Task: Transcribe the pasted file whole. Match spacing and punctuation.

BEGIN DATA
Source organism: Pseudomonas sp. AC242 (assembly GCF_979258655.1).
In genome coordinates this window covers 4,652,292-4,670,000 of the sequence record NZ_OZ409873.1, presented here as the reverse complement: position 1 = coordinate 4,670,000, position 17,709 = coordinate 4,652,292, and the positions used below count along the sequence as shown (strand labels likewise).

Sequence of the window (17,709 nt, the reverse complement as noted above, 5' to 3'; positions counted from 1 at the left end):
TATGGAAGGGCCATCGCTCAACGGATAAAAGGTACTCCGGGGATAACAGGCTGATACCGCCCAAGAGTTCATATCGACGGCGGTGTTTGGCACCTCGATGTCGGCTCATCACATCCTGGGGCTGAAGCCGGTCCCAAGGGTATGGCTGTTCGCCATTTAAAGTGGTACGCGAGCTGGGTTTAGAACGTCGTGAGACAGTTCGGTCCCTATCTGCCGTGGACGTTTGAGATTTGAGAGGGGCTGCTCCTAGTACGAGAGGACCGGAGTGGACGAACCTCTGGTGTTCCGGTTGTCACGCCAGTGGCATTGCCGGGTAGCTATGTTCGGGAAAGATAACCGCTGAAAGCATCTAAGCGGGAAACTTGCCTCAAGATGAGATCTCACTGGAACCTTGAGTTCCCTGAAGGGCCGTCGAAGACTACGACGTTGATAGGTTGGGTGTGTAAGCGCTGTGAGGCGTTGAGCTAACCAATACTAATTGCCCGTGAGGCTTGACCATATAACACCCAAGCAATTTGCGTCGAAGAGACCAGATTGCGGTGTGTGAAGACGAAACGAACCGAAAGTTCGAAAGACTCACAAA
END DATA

Source organism: Pseudomonas sp. AC242 (assembly GCF_979258655.1).
In genome coordinates this window covers 4,652,292-4,670,000 of the sequence record NZ_OZ409873.1, presented here as the reverse complement: position 1 = coordinate 4,670,000, position 17,709 = coordinate 4,652,292, and the positions used below count along the sequence as shown (strand labels likewise).

Sequence of the window (17,709 nt, the reverse complement as noted above, 5' to 3'; positions counted from 1 at the left end):
TATGGAAGGGCCATCGCTCAACGGATAAAAGGTACTCCGGGGATAACAGGCTGATACCGCCCAAGAGTTCATATCGACGGCGGTGTTTGGCACCTCGATGTCGGCTCATCACATCCTGGGGCTGAAGCCGGTCCCAAGGGTATGGCTGTTCGCCATTTAAAGTGGTACGCGAGCTGGGTTTAGAACGTCGTGAGACAGTTCGGTCCCTATCTGCCGTGGACGTTTGAGATTTGAGAGGGGCTGCTCCTAGTACGAGAGGACCGGAGTGGACGAACCTCTGGTGTTCCGGTTGTCACGCCAGTGGCATTGCCGGGTAGCTATGTTCGGGAAAGATAACCGCTGAAAGCATCTAAGCGGGAAACTTGCCTCAAGATGAGATCTCACTGGAACCTTGAGTTCCCTGAAGGGCCGTCGAAGACTACGACGTTGATAGGTTGGGTGTGTAAGCGCTGTGAGGCGTTGAGCTAACCAATACTAATTGCCCGTGAGGCTTGACCATATAACACCCAAGCAATTTGCGTCGAAGAGACCAGATTGCGGTGTGTGAAGACGAAACGAACCGAAAGTTCGAAAGACTCACAAA